South African women in media must take up decision-making roles in various media and communication platforms, especially in film organisations and film production companies.

So said Hazel Hove Dorcas, a media and gender expert and keynote speaker at the monthly The Friends of FEPACI Forum South Africa (FOFSA), held in Newtown last month (August 2009). FOFSA, conceptualised by the Federation of Pan African Filmmakers to tackle various arts industry issues, particularly those to do with film, is sponsored by the GFC and supported by the Department of Arts and Culture.

�South African women must be given the support they deserve and, on merit, they must take up media leadership roles alongside their male counterparts.�

Dorcas called upon women in media to advance their positions and make themselves felt across all forms of communication, particularly film. �Women�s voices in media are conspicuous by their absence.�

She stressed that the case of women in media in South Africa - and the rest of the continent - was so appalling that it was now time to encourage women to rise to different platforms so they could liberate themselves. This way, women could also gain ground in socio-economic developments alongside their male counterparts.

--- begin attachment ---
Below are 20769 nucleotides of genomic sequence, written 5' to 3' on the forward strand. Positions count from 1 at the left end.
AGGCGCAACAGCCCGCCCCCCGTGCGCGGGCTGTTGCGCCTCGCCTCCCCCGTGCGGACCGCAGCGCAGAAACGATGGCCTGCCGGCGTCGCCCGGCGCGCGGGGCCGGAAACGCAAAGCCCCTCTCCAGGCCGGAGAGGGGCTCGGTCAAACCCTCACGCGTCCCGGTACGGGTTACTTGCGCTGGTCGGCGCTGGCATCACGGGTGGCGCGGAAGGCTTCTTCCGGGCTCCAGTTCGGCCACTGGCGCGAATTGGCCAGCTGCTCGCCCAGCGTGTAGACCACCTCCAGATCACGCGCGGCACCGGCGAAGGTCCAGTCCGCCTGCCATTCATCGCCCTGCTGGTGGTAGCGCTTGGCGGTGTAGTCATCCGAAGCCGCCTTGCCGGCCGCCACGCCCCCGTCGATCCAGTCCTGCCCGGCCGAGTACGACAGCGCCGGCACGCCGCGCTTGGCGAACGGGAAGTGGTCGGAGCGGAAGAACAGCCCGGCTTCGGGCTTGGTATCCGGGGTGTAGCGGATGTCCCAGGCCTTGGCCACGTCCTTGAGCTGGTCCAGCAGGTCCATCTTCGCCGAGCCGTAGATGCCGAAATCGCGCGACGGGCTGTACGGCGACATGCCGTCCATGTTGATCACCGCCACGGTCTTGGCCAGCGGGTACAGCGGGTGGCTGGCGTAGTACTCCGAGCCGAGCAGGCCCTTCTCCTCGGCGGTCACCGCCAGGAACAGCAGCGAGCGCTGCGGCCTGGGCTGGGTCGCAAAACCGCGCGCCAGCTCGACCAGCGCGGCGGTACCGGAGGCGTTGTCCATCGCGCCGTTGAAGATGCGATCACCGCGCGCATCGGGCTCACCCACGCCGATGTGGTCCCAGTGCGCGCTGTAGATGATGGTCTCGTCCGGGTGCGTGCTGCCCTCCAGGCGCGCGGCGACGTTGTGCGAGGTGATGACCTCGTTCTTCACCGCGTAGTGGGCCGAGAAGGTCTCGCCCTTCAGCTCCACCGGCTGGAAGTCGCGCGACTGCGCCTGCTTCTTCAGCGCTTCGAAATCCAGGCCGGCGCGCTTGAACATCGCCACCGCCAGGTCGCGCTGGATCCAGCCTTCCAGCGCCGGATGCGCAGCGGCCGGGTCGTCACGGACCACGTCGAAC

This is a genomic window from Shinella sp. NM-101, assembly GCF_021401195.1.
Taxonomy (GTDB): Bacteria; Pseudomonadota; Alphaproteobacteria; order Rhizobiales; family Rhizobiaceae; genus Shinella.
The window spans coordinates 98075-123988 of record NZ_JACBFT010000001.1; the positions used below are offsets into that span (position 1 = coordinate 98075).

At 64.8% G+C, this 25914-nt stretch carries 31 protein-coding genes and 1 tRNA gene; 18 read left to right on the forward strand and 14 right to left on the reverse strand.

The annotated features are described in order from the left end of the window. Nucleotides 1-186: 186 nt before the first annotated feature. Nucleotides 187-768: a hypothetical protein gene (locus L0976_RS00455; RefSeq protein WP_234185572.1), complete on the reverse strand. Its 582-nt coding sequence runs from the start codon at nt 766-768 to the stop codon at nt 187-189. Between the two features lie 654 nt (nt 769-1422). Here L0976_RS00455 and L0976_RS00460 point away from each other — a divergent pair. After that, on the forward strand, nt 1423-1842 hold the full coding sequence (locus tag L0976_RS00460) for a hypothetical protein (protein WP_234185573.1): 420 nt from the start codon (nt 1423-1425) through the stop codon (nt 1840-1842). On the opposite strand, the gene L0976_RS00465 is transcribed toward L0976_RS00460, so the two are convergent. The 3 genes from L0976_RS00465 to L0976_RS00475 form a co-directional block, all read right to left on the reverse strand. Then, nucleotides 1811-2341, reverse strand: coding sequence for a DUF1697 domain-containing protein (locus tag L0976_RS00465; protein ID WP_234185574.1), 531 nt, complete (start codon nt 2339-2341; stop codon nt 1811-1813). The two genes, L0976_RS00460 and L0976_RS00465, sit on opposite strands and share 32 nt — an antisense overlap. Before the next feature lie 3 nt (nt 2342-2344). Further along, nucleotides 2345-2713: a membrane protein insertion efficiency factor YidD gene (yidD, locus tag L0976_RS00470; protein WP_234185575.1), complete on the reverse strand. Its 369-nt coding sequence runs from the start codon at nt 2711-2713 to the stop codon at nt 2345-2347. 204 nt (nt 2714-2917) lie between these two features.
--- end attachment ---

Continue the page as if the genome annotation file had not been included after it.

�They must use film as a medium to express and to liberate themselves. Through women�s media, women can empower themselves. This positive portrayal of women will attract peace, development and economic emancipation for the continent. In South Africa, there is a need for more women in leadership roles in many socio-economic spheres,� she said.

Dorcas believes that women in media face many challenges, including the low numbers of women media owners and managers; their lack of share of voice; stigma and discrimination in the workplace; sexual harassment; women�s lack of access to and participation in the mainstream communication media as well as the general negative portrayal of women in the mainstream media.

She stressed that despite this, women in media have the power to influence issues and so must be involved in media platforms were they are visible as creators and leaders. She gave the example of Federation of Pan African Filmmakers (FEPACI) and the proposed South African Media Women Association as foundations that can champion women�s advancement in media.

Kenyan musician, Sara Mitaru, who also addressed the Forum, called upon women in media to assist each other in order to keep up the pressure against forces retarding their advancement in media and communication.
�As women, we need to invest in each other. I urge us women to tell our own stories because nobody, other than ourselves, will ever tell our own stories,� she emphasised.

Finance specialist and DTI official, Julia Nzimande, encouraged women in media to understand the complex and often misunderstood issue of film finance, describing film finance as �a very secretive aspect of film production.�